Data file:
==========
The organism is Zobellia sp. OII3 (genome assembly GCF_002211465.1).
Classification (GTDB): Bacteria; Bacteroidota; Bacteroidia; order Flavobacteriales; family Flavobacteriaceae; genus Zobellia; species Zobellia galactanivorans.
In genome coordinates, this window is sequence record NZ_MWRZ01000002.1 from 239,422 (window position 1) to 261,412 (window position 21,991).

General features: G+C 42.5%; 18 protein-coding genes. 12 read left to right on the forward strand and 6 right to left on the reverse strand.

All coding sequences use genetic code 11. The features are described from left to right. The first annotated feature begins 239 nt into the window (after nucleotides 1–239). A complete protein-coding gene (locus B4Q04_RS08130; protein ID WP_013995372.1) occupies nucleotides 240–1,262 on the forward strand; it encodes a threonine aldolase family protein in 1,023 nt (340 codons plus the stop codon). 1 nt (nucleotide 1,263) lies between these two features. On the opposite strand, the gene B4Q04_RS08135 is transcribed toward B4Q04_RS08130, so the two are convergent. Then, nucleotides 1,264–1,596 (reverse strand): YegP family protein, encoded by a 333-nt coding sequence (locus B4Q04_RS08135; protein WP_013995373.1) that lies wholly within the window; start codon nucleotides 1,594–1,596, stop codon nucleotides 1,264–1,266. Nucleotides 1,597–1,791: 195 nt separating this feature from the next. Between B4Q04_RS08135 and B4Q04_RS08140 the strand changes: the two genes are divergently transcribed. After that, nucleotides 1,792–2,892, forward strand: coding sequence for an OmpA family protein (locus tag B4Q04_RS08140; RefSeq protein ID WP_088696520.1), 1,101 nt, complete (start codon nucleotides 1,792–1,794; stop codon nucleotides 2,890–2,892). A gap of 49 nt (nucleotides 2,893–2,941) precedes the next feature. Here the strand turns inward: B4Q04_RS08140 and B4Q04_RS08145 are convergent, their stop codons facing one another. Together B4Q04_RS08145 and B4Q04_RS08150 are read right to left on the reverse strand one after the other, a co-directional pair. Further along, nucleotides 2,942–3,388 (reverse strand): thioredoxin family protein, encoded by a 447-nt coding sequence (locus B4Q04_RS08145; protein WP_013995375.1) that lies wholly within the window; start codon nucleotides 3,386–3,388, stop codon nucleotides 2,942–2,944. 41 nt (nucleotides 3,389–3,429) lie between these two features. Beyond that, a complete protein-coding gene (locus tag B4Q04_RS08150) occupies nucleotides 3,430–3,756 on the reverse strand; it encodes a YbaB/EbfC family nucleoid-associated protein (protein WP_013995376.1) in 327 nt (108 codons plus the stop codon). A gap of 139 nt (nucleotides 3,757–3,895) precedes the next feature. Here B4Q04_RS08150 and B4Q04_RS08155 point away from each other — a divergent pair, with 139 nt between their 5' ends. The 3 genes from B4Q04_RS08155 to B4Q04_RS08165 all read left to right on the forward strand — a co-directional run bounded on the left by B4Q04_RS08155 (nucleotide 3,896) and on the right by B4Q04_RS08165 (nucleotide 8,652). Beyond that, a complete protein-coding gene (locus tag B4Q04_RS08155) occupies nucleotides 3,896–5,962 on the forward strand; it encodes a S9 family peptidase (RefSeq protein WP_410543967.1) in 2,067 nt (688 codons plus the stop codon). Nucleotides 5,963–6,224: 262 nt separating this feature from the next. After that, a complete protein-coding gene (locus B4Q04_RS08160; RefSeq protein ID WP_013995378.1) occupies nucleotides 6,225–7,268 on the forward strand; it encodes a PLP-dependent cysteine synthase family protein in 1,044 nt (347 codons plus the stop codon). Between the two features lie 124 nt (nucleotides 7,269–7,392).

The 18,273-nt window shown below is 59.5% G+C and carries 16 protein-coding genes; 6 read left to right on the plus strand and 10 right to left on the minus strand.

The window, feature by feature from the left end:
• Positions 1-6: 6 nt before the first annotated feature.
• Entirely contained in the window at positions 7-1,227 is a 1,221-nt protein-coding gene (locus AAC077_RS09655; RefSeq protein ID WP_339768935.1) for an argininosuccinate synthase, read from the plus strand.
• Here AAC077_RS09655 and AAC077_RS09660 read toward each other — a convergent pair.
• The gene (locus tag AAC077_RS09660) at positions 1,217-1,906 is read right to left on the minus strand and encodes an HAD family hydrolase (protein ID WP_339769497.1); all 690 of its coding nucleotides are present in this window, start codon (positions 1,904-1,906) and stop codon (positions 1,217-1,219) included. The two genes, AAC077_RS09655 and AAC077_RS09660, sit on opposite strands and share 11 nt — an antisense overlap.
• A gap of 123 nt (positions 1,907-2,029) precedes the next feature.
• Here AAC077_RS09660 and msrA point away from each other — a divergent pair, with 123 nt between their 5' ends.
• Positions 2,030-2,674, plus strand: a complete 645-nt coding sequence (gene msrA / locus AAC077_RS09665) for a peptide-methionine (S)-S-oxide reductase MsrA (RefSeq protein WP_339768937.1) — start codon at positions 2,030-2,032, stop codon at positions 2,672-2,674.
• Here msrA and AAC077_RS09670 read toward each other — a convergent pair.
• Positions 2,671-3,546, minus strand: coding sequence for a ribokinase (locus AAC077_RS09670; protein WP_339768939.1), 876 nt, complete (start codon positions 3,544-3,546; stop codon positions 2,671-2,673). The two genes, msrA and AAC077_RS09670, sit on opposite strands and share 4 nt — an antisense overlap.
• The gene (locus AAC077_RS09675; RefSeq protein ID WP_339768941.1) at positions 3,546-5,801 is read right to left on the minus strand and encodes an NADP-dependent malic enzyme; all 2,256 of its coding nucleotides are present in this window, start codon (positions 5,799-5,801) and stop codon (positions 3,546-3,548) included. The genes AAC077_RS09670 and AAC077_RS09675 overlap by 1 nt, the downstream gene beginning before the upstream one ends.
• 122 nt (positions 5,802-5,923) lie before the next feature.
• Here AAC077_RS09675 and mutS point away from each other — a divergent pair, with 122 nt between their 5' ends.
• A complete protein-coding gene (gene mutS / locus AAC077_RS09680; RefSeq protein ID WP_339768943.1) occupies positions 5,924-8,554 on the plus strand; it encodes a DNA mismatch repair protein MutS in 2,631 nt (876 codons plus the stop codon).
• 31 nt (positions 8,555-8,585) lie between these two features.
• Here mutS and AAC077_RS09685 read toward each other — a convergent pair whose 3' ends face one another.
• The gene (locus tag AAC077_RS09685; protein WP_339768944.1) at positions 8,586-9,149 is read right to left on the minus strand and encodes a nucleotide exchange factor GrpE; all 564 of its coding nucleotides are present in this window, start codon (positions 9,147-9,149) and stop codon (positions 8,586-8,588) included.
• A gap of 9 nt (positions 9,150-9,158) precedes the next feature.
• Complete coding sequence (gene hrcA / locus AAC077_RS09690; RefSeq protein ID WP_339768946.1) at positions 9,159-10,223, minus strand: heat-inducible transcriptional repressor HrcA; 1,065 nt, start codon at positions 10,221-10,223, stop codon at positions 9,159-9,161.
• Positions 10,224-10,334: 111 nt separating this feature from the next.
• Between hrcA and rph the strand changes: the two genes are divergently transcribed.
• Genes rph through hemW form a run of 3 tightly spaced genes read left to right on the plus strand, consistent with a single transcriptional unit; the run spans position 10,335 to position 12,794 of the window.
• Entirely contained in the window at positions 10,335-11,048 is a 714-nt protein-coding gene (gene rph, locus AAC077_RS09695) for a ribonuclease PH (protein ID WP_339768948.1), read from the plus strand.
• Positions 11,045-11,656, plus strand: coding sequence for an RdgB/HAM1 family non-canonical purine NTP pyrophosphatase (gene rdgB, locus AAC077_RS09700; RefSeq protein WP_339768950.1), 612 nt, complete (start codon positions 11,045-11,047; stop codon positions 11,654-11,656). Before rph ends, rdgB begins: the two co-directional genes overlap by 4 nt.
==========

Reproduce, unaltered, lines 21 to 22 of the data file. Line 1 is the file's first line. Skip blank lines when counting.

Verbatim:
• 31 nt (positions 8,555-8,585) lie between these two features.
• Here mutS and AAC077_RS09685 read toward each other — a convergent pair whose 3' ends face one another.